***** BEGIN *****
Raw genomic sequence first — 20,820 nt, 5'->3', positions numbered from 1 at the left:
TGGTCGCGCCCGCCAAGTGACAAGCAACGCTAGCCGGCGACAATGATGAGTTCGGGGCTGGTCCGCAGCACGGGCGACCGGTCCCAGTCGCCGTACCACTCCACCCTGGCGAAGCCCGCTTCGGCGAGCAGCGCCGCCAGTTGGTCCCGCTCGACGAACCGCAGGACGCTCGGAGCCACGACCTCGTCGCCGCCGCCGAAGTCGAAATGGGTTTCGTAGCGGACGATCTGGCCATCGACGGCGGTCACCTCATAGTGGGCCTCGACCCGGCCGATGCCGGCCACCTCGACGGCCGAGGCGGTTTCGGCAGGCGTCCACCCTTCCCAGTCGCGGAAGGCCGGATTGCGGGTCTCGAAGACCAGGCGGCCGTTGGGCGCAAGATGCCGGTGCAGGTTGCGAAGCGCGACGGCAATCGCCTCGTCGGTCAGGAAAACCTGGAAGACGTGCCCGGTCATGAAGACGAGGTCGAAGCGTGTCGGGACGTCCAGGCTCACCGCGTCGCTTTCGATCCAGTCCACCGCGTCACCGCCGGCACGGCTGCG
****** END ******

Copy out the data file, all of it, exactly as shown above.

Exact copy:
Raw genomic sequence first — 20,820 nt, 5'->3', positions numbered from 1 at the left:
TGGTCGCGCCCGCCAAGTGACAAGCAACGCTAGCCGGCGACAATGATGAGTTCGGGGCTGGTCCGCAGCACGGGCGACCGGTCCCAGTCGCCGTACCACTCCACCCTGGCGAAGCCCGCTTCGGCGAGCAGCGCCGCCAGTTGGTCCCGCTCGACGAACCGCAGGACGCTCGGAGCCACGACCTCGTCGCCGCCGCCGAAGTCGAAATGGGTTTCGTAGCGGACGATCTGGCCATCGACGGCGGTCACCTCATAGTGGGCCTCGACCCGGCCGATGCCGGCCACCTCGACGGCCGAGGCGGTTTCGGCAGGCGTCCACCCTTCCCAGTCGCGGAAGGCCGGATTGCGGGTCTCGAAGACCAGGCGGCCGTTGGGCGCAAGATGCCGGTGCAGGTTGCGAAGCGCGACGGCAATCGCCTCGTCGGTCAGGAAAACCTGGAAGACGTGCCCGGTCATGAAGACGAGGTCGAAGCGTGTCGGGACGTCCAGGCTCACCGCGTCGCTTTCGATCCAGTCCACCGCGTCACCGCCGGCACGGCTGCG